Coming into Kona this year, I had a few advantages over last year: 1) I had been there and experienced it – you can read as much as you want about the course and conditions, but you never know exactly what it’ll be like until you’re there. I had a few surprises last year, including a flat tire, fueling issues, and probably most importantly – I underestimated the run course, partly for its hills and also for how you feel like you’re in no-mans land after 11 miles. 2) At least six months after Kona, I came to terms with the fact that I had an attitude problem at Kona during the run, and it may have stemmed from the mental energy I expended with my flat tire and the time leading up to it (the tire thumped for over 30 miles and I knew it was at great risk for blowing out that entire time – I burned some “mental matches” during this). My poor run split last year (relative to what I was capable of) was largely due to not having the mental attitude, “game,” or drive to keep pushing – I was not happy and I was in a very poor mental place to be in a race of such length. 3) I was heat/humidity acclimated. I had an altitude advantage last year since I came from Flagstaff’s 7,000ft elevation, but practically no heat training, as Flagstaff hits the low 80s for the high during the summer and the humidity is no more than 20%. This year, we moved to Austin, TX seven weeks before Kona and right away I was training in temps over 95 degrees with 50% humidity. As October rolled around, temps dropped to mid-to-high 80s with 50-60% humidity: practically perfect for Kona. Altitude training is known to have its advantages, but when it comes to Kona, I think the heat and humidity acclimation outweighs any kind of altitude advantage (By the way, if I were a top level pro with the means to do so, I’d train at elevation until three weeks before Kona, then train in Kona the last three weeks. The best of both worlds!). One disadvantage coming into this year: I had to move 1,000 miles during a pretty heavy period of training and missed out on at least a solid week of good training. Add to this the stress of moving and who knows how much of a toll it took.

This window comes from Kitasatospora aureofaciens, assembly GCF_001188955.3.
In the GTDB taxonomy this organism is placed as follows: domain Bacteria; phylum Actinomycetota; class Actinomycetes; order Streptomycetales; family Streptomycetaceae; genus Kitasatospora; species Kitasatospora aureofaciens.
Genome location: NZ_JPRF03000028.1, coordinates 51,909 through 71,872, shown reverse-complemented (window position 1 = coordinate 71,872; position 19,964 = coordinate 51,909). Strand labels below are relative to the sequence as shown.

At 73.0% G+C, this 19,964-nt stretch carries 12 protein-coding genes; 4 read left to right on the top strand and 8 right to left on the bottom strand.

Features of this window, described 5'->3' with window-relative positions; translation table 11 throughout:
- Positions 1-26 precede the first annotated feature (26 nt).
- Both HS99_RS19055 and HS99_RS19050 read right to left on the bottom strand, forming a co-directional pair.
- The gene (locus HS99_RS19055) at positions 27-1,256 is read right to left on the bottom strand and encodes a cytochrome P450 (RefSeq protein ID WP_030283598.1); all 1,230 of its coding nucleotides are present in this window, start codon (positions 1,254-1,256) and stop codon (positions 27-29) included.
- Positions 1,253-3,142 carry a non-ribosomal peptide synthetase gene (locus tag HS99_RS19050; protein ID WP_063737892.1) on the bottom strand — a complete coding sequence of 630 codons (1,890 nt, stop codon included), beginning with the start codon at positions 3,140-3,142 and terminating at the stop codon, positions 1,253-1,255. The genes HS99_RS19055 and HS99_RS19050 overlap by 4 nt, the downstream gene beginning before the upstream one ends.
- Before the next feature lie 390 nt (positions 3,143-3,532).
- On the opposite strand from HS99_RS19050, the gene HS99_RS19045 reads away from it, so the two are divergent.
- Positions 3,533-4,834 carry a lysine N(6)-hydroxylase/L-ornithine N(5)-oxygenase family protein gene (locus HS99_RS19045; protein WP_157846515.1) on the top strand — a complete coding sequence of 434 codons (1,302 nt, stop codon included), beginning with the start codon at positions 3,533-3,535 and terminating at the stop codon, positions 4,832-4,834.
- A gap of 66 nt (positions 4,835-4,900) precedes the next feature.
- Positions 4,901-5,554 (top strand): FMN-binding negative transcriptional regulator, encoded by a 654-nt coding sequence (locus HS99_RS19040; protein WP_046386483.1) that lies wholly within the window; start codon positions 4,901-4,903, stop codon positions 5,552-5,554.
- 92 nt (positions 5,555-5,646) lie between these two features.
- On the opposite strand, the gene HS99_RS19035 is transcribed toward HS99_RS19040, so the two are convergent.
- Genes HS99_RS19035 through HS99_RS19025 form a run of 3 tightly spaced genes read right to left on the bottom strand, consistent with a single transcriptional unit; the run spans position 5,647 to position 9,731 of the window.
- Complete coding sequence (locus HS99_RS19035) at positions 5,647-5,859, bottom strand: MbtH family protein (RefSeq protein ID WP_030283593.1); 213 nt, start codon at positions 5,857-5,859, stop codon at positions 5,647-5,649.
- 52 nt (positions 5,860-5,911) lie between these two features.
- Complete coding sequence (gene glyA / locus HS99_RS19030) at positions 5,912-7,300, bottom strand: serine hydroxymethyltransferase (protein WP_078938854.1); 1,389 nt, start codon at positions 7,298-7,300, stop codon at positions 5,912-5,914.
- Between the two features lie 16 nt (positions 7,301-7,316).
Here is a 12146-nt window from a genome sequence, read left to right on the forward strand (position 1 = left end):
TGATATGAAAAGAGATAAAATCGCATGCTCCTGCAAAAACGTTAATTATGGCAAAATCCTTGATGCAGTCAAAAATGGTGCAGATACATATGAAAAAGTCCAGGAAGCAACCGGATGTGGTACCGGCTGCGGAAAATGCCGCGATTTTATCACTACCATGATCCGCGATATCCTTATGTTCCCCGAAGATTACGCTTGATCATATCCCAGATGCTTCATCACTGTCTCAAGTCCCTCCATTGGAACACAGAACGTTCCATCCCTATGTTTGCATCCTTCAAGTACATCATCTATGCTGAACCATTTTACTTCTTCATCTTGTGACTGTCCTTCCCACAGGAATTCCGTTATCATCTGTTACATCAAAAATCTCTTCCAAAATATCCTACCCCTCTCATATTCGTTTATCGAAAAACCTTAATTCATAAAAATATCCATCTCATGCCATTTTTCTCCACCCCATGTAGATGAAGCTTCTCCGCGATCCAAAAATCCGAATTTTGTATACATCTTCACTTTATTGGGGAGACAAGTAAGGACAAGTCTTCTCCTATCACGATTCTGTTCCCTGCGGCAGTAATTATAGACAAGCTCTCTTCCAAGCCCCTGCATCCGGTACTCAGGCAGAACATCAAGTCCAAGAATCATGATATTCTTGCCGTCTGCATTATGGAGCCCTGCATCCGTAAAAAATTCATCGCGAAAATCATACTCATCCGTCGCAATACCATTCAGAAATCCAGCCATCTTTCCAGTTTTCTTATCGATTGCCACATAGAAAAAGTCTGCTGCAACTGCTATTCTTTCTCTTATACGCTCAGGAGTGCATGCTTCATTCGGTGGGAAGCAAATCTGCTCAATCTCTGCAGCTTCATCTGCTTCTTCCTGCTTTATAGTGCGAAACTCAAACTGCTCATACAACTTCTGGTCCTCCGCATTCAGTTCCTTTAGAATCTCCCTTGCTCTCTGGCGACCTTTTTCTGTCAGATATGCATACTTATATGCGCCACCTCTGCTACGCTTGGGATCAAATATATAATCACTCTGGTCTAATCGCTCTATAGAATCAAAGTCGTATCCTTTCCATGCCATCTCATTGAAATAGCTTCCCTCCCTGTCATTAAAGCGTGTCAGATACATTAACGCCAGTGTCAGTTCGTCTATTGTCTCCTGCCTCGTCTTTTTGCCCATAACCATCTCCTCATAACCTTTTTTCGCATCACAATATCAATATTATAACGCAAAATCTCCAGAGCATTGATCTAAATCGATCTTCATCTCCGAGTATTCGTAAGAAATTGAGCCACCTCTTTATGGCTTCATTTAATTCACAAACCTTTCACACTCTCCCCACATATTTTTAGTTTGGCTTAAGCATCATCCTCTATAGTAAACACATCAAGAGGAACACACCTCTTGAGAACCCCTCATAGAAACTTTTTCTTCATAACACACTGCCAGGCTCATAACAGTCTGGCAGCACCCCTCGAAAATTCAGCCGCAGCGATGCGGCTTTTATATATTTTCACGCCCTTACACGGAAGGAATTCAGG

Short training ride on the Queen K on Thursday before the race

Short training ride on the Queen K on Thursday before the race

Friday:
I spent the vast majority of the day before the race by myself at our condo. I spent the day very slowly and casually preparing my bike and race bags, mentally rehearsing the race, and sitting around/staying off my feet. My coach, Bettina, arrived with her husband, Gus, and my lovely wife who couldn’t make it out until now due to her intense grad school schedule at the University of Texas. After that, we only went to bike check-in and the grocery store and followed it with dinner at the condo. This is my kind of pre-race day – low key, very little distraction, lots of visualization and energy to save up. I was fully prepared for the next morning by 8pm and I went to bed around 10pm.